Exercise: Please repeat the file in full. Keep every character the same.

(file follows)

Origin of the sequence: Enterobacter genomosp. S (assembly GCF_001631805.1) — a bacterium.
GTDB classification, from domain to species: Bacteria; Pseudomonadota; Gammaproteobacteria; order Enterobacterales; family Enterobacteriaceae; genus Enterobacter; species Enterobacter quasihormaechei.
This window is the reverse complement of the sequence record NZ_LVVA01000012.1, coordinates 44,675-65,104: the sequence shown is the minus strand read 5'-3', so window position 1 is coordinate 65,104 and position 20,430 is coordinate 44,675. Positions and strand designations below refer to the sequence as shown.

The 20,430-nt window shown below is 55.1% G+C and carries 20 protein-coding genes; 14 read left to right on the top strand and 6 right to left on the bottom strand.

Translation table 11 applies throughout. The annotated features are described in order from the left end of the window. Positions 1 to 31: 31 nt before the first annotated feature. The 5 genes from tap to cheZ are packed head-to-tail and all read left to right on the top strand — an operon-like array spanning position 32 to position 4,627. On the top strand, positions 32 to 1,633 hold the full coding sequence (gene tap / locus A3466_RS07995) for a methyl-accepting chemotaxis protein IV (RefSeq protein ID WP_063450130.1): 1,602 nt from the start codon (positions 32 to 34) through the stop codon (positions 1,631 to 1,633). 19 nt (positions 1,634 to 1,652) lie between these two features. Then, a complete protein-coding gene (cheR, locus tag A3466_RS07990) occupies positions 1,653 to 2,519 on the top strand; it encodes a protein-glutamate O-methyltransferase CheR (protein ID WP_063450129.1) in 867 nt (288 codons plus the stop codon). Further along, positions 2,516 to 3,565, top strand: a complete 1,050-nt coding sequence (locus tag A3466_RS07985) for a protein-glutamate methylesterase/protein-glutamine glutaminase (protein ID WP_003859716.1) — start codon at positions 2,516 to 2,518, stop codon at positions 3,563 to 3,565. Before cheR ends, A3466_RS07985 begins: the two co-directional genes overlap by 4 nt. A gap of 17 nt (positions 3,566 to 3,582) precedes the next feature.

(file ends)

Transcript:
Origin of the sequence: Enterobacter genomosp. S (assembly GCF_001631805.1) — a bacterium.
GTDB classification, from domain to species: Bacteria; Pseudomonadota; Gammaproteobacteria; order Enterobacterales; family Enterobacteriaceae; genus Enterobacter; species Enterobacter quasihormaechei.
This window is the reverse complement of the sequence record NZ_LVVA01000012.1, coordinates 44,675-65,104: the sequence shown is the minus strand read 5'-3', so window position 1 is coordinate 65,104 and position 20,430 is coordinate 44,675. Positions and strand designations below refer to the sequence as shown.

The 20,430-nt window shown below is 55.1% G+C and carries 20 protein-coding genes; 14 read left to right on the top strand and 6 right to left on the bottom strand.

Translation table 11 applies throughout. The annotated features are described in order from the left end of the window. Positions 1 to 31: 31 nt before the first annotated feature. The 5 genes from tap to cheZ are packed head-to-tail and all read left to right on the top strand — an operon-like array spanning position 32 to position 4,627. On the top strand, positions 32 to 1,633 hold the full coding sequence (gene tap / locus A3466_RS07995) for a methyl-accepting chemotaxis protein IV (RefSeq protein ID WP_063450130.1): 1,602 nt from the start codon (positions 32 to 34) through the stop codon (positions 1,631 to 1,633). 19 nt (positions 1,634 to 1,652) lie between these two features. Then, a complete protein-coding gene (cheR, locus tag A3466_RS07990) occupies positions 1,653 to 2,519 on the top strand; it encodes a protein-glutamate O-methyltransferase CheR (protein ID WP_063450129.1) in 867 nt (288 codons plus the stop codon). Further along, positions 2,516 to 3,565, top strand: a complete 1,050-nt coding sequence (locus tag A3466_RS07985) for a protein-glutamate methylesterase/protein-glutamine glutaminase (protein ID WP_003859716.1) — start codon at positions 2,516 to 2,518, stop codon at positions 3,563 to 3,565. Before cheR ends, A3466_RS07985 begins: the two co-directional genes overlap by 4 nt. A gap of 17 nt (positions 3,566 to 3,582) precedes the next feature.